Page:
The history of world’s first abortion pill

Since more than two decades when the first abortion tablet was introduced, there have been various debates between anti-abortion and pro-choice groups regarding its usage and ethics. In 1988, when the world’s first abortion pill, RU-486 was approved and introduced in France, its usage has been restricted in various parts of the world. The political and social movement that this medication evoked in liberalization of women’s reproductive rights has been documented across decades.

History of the first approved pregnancy cancellation tablet

Before the introduction of pregnancy termination pills, abortion was already a subject of heated debate among various groups. As abortion was and in some countries still is, only available in cases of rape/incest assault, potential threat to the woman’s or child’s life or mental health etc. Only a few decades ago was it made available (in some parts of the world) for all women who wish to go through the procedure. As it was made available, slowly but surely access has become easier; now you can buy RU-486 abortion pill online as well as other medicines such as Mifepristone, Misoprostol and brands such as Mifeprex and Cytotec respectively.

The road to access however was not paved easily. Here are some of the milestones and hurdles, RU 486 had to go through to be accepted universally.

The invention

A French pharmaceutical company called Roussel-Uclaf developed the first abortion pill to be approved in the year 1980. It was named as RU 486, now popularly known as Mifepristone. In the year 1983, the Food and Drug administration issued a permit to the Population Council to conduct testing of RU486 as an early pregnancy termination method. Finally, in 1988, the RU-486 was approved in France although distribution of the pill was halted due to protests. The French Minister of Health, however, ordered the company to return the product to the market; while anti-abortion groups threatened to boycott the company.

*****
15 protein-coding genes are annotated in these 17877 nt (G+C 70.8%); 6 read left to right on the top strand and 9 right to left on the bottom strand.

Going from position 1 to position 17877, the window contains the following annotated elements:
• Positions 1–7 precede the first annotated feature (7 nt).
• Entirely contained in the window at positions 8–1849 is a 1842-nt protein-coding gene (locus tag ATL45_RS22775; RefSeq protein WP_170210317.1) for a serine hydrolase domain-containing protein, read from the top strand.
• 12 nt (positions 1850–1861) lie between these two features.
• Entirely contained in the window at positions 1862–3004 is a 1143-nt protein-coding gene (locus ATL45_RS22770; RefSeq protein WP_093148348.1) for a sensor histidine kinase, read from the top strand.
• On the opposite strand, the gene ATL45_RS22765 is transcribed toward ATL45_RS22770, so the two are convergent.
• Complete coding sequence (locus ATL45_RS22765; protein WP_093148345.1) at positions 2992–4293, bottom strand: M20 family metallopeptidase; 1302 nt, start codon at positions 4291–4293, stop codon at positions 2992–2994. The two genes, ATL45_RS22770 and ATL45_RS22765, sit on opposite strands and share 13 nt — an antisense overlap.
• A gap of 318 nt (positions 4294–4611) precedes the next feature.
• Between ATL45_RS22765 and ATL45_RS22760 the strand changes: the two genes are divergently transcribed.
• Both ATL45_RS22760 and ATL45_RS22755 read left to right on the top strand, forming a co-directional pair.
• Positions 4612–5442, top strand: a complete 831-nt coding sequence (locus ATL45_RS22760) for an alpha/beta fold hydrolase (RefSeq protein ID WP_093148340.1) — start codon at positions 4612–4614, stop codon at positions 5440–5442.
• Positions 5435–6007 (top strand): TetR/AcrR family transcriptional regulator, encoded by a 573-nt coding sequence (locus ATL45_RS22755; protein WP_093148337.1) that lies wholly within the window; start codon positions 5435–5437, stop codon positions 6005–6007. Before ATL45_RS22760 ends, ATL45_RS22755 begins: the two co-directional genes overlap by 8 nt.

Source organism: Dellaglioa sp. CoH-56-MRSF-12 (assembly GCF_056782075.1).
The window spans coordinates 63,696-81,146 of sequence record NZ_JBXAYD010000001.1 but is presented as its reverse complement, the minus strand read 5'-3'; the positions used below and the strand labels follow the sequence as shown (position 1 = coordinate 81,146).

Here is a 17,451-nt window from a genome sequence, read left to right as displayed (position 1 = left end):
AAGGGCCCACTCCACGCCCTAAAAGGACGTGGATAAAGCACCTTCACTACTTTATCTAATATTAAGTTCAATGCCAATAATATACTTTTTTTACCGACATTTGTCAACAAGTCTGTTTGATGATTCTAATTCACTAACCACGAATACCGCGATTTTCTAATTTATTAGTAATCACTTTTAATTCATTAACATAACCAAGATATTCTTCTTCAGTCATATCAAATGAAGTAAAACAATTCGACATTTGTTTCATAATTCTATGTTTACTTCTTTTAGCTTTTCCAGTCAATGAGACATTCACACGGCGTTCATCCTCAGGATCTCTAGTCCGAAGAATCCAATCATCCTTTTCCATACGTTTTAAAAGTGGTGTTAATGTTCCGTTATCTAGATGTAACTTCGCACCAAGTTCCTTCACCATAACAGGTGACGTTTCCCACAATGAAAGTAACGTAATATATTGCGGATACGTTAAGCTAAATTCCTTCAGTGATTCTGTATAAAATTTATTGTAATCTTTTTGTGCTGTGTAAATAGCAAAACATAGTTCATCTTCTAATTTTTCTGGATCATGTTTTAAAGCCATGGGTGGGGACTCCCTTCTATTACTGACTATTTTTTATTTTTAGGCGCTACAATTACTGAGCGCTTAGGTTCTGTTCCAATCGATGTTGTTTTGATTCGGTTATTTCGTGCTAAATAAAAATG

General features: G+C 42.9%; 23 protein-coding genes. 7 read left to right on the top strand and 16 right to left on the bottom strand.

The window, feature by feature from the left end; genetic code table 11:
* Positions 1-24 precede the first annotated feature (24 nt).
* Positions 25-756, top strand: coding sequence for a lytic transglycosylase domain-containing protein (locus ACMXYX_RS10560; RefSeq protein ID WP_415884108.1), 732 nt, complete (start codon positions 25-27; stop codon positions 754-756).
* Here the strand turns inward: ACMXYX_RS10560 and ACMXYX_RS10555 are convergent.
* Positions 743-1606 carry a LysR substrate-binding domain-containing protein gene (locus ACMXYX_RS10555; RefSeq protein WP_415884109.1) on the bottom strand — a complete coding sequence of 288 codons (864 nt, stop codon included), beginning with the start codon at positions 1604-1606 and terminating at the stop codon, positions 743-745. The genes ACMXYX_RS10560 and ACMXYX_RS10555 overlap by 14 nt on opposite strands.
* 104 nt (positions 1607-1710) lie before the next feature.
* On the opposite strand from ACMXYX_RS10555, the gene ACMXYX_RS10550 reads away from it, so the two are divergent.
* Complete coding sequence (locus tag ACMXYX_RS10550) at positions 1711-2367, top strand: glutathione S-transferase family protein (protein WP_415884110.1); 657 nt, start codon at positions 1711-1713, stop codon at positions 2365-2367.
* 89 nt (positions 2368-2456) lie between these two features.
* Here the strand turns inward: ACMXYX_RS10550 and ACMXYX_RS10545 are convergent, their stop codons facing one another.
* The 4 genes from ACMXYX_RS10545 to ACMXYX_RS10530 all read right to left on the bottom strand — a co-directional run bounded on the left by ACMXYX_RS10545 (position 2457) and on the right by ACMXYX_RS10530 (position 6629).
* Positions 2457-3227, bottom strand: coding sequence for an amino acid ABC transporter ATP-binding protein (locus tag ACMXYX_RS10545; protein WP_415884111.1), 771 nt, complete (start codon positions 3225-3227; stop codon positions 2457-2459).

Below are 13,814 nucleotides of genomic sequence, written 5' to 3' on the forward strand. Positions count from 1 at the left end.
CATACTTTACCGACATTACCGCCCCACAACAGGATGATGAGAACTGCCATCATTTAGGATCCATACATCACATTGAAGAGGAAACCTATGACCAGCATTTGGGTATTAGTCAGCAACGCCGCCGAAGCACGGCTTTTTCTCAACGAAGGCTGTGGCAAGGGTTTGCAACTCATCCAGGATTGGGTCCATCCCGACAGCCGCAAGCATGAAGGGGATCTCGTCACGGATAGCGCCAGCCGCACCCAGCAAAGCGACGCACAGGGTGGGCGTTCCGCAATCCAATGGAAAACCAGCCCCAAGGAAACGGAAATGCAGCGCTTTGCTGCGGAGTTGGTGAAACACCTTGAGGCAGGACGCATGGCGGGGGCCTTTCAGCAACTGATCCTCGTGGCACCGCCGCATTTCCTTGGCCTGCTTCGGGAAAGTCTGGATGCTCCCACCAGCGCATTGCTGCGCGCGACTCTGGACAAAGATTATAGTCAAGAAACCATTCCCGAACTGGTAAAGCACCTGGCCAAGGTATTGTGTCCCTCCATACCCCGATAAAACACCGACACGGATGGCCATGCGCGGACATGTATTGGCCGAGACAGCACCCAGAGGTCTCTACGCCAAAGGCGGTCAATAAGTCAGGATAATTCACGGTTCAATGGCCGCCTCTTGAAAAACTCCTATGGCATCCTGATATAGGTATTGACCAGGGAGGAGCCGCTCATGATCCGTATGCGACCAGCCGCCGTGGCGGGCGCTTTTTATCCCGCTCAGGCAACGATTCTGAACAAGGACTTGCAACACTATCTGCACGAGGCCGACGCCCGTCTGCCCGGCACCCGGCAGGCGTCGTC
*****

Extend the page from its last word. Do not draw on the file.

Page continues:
The intervention

Due to tremendous pressure from the U.S government (Bush administration) the FDA banned the importation of the pill for personal use. Due to increasing protests the company issued a notice stating that it won’t distribute the drug outside France. Many leading scientists however came forward and testified before the Congress that the FDA ban had interfered and hindered beneficial research on its various use such as treatments for uterine tumors, cancer, HIV and inducing labor.

An American woman, Leona Beneten challenged the FDA ban when the U.S Customs seized the drug from her while returning from Europe in 1992; but the US Supreme Court denied the FDA to overrule the ban and refused to listen to her case.

A second hearing

During his administration, President Clinton inferred and asked the FDA to re-examine the ban; thus a new application for RU-486 was submitted. Clinical trials were then held involving 2,100 women after the French company passed the patent rights for RU 486. In 1996, the FDA officially approved RU-486 as an effective and safe early pregnancy termination method along with the use of the second pill misoprostol to expel pregnancy parts.

Further delay

Even though the FDA approved the pill in September 1996, they noted that further experimentation and tests were required before its manufacturing and labeling process. In February 1997, the European drug manufacturer cancelled its contract with the U.S Population council further delaying its introduction in America.

Additionally, an amendment to a bill was passed that banned the FDA from holding trials and approving any abortion medication in 1998. In the same year, the Clinton administration opposed this bill and the ban was deleted.

In February 2000 the FDA postponed the approval of RU 486 until queries about its manufacturing and distribution were solved. Finally, in the same year, it was approved as a safe and efficient way of early pregnancy cancellation within 49 days and was officially introduced in the U.S.

Since its acceptance, control over its access is incredibly eased. You can easily buy RU 486 online or at a local drug store with a doctor’s prescription, a stark difference compared to the situation decade earlier.

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